Prostitution risks becoming further unregulated if the buyers of sex are criminalised, Equality Parliamentary Secretary Rosianne Cutajar told Times of Malta on Friday.
Ms Cutajar was contacted after her announcement in a Lovin Malta interview that both sex workers and their clients would no longer face criminal repercussions under a proposed reform of the existing legal regime.
Her announcement caused an immediate uproar among a coalition of over 40 NGOs who are advocating the so-called ‘Nordic model’ that proposes to decrease the demand for prostitution by holding the client liable for prosecution while decreasing the vulnerability of the sex worker through decriminalisation.
However, in her comments to Times of Malta on Friday, Ms Cutajar remained steadfast in her views.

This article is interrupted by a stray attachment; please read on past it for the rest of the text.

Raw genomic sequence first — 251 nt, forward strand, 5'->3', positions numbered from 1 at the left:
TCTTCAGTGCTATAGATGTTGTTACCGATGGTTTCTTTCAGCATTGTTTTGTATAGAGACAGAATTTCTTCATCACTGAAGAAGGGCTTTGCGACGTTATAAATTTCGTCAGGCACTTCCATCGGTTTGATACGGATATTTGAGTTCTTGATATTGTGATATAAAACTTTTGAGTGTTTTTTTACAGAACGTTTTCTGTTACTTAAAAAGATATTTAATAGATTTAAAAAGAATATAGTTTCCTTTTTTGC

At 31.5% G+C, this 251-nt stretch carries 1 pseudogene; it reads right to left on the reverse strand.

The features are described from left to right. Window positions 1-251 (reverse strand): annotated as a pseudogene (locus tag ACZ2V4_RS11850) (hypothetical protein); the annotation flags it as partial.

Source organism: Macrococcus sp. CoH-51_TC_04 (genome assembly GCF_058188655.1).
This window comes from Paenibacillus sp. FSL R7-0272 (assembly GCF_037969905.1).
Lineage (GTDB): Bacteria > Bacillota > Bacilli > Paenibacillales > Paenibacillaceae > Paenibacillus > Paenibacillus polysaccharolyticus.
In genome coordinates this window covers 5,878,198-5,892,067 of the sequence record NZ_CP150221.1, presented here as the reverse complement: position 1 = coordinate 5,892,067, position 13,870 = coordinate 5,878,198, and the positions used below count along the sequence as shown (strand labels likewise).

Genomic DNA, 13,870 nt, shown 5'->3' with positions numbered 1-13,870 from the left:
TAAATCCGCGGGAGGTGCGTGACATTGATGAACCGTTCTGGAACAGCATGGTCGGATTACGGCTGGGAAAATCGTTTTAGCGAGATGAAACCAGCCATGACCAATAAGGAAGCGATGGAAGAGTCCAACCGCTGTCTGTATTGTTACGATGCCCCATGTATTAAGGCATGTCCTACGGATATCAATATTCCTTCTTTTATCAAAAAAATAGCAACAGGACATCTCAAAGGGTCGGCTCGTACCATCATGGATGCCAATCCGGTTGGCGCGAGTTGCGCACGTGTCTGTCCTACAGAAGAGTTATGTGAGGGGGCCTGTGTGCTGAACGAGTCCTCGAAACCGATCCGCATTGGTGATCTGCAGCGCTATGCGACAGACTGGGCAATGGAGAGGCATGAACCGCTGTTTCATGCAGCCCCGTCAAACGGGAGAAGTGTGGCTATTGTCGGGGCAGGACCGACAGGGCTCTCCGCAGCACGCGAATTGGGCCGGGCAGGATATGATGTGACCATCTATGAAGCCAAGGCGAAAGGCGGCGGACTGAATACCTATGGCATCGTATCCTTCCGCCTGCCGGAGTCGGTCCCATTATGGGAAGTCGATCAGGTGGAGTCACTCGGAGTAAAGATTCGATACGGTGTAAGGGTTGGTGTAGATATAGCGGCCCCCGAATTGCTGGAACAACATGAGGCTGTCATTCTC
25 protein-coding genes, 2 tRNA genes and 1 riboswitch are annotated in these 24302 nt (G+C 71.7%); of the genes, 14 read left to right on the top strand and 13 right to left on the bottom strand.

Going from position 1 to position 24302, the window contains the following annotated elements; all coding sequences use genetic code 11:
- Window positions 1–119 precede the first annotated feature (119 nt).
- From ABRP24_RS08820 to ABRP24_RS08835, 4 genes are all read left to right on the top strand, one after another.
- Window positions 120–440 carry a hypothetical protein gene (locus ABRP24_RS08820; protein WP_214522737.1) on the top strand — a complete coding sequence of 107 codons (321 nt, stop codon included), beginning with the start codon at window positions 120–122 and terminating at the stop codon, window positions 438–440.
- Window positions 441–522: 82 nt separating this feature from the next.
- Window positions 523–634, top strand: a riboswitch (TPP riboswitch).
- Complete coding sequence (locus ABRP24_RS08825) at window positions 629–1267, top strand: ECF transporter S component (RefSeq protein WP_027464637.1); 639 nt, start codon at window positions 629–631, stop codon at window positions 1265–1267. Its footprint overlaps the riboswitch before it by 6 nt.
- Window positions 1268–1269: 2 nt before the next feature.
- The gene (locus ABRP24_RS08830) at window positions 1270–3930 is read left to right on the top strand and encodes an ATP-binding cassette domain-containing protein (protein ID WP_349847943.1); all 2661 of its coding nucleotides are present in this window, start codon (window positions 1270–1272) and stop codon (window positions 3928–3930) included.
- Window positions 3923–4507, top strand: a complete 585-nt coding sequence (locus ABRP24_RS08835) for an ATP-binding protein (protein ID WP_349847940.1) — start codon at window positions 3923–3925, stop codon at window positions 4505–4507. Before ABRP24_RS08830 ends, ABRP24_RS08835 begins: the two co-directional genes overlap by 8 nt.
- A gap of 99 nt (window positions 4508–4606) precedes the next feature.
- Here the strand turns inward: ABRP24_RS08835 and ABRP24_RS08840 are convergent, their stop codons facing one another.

“In countries which are following the ‘Nordic Model’, we have seen prostitution being driven underground which is extremely dangerous,” she said.
She said that rather than copy other countries’ models, it was necessary to find an approach that suited the Maltese context.
While there were some women who were driven into sex work because of their vulnerability, others freely chose it as a profession.
"We need to keep in mind both of these realities and find a legal pathway to protect both of them."
NGOs Aditus and Integra Foundation, are also advocating for full decriminalisation of prostitution.
“We should shift the focus away from catch-all offences that criminalise most or all aspects of sex work, towards laws that protect sex worker’s health and safety and that oppose all acts of exploitation and trafficking in commercial sex,” the NGOs wrote in a document submitted for public consultation on the proposed reform.
Ms Cutajar also reiterated that while she was in favour of 'full decriminalisation' this did not mean that she condoned violence.
"We are against pimping and against people who believe they can make money from women's bodies," she said.